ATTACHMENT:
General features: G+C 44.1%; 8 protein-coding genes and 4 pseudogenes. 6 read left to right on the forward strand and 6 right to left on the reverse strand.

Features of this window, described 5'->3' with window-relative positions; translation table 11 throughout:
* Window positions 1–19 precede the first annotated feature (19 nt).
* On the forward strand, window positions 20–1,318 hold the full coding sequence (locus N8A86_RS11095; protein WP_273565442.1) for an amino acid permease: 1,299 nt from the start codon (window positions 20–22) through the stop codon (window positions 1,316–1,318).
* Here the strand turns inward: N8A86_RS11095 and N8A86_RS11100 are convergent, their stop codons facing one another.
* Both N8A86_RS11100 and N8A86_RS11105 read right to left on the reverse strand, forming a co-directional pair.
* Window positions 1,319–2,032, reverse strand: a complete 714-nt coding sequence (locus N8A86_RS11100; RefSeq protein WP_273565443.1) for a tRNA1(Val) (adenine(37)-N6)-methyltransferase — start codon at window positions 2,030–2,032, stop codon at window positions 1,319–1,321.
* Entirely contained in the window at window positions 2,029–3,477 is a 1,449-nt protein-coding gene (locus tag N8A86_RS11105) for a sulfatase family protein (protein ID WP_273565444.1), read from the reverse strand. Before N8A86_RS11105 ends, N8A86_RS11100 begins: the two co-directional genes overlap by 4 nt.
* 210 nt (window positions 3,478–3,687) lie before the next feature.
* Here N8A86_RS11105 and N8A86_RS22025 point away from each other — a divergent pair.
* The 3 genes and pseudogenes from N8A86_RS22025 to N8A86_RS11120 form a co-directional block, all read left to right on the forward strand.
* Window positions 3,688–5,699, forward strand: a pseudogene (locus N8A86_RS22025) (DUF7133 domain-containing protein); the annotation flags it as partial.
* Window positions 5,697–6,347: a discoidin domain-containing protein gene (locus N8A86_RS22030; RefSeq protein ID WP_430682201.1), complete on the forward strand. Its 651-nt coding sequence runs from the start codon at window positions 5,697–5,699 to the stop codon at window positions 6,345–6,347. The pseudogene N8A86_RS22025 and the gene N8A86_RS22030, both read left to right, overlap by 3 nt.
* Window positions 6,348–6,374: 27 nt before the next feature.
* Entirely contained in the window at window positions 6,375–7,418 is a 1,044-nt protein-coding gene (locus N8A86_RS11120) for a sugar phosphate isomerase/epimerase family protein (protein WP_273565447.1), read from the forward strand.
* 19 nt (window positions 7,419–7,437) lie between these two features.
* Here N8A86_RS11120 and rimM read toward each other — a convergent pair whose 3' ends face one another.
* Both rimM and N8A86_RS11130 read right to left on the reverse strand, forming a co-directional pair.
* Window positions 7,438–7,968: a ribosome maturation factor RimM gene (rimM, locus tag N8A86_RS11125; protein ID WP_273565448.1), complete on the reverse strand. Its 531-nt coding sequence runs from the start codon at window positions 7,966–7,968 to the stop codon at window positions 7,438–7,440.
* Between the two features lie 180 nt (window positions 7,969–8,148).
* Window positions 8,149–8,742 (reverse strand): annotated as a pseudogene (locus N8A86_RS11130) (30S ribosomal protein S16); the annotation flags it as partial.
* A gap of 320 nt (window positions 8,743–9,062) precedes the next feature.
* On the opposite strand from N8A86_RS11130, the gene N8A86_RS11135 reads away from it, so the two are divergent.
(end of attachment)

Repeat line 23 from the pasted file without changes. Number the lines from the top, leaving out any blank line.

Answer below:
* On the opposite strand from N8A86_RS11130, the gene N8A86_RS11135 reads away from it, so the two are divergent.